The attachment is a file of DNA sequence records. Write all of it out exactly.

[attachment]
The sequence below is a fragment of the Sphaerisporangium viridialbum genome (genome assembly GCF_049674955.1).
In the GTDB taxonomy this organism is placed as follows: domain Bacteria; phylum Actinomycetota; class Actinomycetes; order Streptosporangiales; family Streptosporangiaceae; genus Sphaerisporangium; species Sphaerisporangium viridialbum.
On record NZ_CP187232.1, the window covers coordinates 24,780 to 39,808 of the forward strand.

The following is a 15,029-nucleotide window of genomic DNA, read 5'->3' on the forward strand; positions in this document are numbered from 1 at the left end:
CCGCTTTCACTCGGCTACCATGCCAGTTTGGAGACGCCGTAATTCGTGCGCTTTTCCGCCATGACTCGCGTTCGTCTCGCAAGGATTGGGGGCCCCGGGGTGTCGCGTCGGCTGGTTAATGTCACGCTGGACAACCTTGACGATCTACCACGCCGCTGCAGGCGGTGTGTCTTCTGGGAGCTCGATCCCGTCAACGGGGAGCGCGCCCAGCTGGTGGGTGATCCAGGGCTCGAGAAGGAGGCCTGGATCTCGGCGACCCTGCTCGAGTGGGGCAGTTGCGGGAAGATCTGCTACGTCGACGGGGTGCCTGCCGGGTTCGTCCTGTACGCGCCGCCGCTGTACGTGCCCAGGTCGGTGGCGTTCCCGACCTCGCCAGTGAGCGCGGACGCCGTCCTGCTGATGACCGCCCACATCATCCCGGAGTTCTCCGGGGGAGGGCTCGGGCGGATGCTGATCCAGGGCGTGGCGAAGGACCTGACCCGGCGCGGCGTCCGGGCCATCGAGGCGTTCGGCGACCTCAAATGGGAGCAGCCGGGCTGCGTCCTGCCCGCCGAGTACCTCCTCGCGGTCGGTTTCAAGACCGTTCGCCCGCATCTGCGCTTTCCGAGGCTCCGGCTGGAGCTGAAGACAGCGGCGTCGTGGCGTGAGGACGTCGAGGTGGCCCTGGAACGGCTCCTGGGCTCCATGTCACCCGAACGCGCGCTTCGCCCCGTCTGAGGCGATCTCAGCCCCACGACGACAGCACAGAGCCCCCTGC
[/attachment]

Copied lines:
The sequence below is a fragment of the Sphaerisporangium viridialbum genome (genome assembly GCF_049674955.1).
In the GTDB taxonomy this organism is placed as follows: domain Bacteria; phylum Actinomycetota; class Actinomycetes; order Streptosporangiales; family Streptosporangiaceae; genus Sphaerisporangium; species Sphaerisporangium viridialbum.
On record NZ_CP187232.1, the window covers coordinates 24,780 to 39,808 of the forward strand.

The following is a 15,029-nucleotide window of genomic DNA, read 5'->3' on the forward strand; positions in this document are numbered from 1 at the left end:
CCGCTTTCACTCGGCTACCATGCCAGTTTGGAGACGCCGTAATTCGTGCGCTTTTCCGCCATGACTCGCGTTCGTCTCGCAAGGATTGGGGGCCCCGGGGTGTCGCGTCGGCTGGTTAATGTCACGCTGGACAACCTTGACGATCTACCACGCCGCTGCAGGCGGTGTGTCTTCTGGGAGCTCGATCCCGTCAACGGGGAGCGCGCCCAGCTGGTGGGTGATCCAGGGCTCGAGAAGGAGGCCTGGATCTCGGCGACCCTGCTCGAGTGGGGCAGTTGCGGGAAGATCTGCTACGTCGACGGGGTGCCTGCCGGGTTCGTCCTGTACGCGCCGCCGCTGTACGTGCCCAGGTCGGTGGCGTTCCCGACCTCGCCAGTGAGCGCGGACGCCGTCCTGCTGATGACCGCCCACATCATCCCGGAGTTCTCCGGGGGAGGGCTCGGGCGGATGCTGATCCAGGGCGTGGCGAAGGACCTGACCCGGCGCGGCGTCCGGGCCATCGAGGCGTTCGGCGACCTCAAATGGGAGCAGCCGGGCTGCGTCCTGCCCGCCGAGTACCTCCTCGCGGTCGGTTTCAAGACCGTTCGCCCGCATCTGCGCTTTCCGAGGCTCCGGCTGGAGCTGAAGACAGCGGCGTCGTGGCGTGAGGACGTCGAGGTGGCCCTGGAACGGCTCCTGGGCTCCATGTCACCCGAACGCGCGCTTCGCCCCGTCTGAGGCGATCTCAGCCCCACGACGACAGCACAGAGCCCCCTGC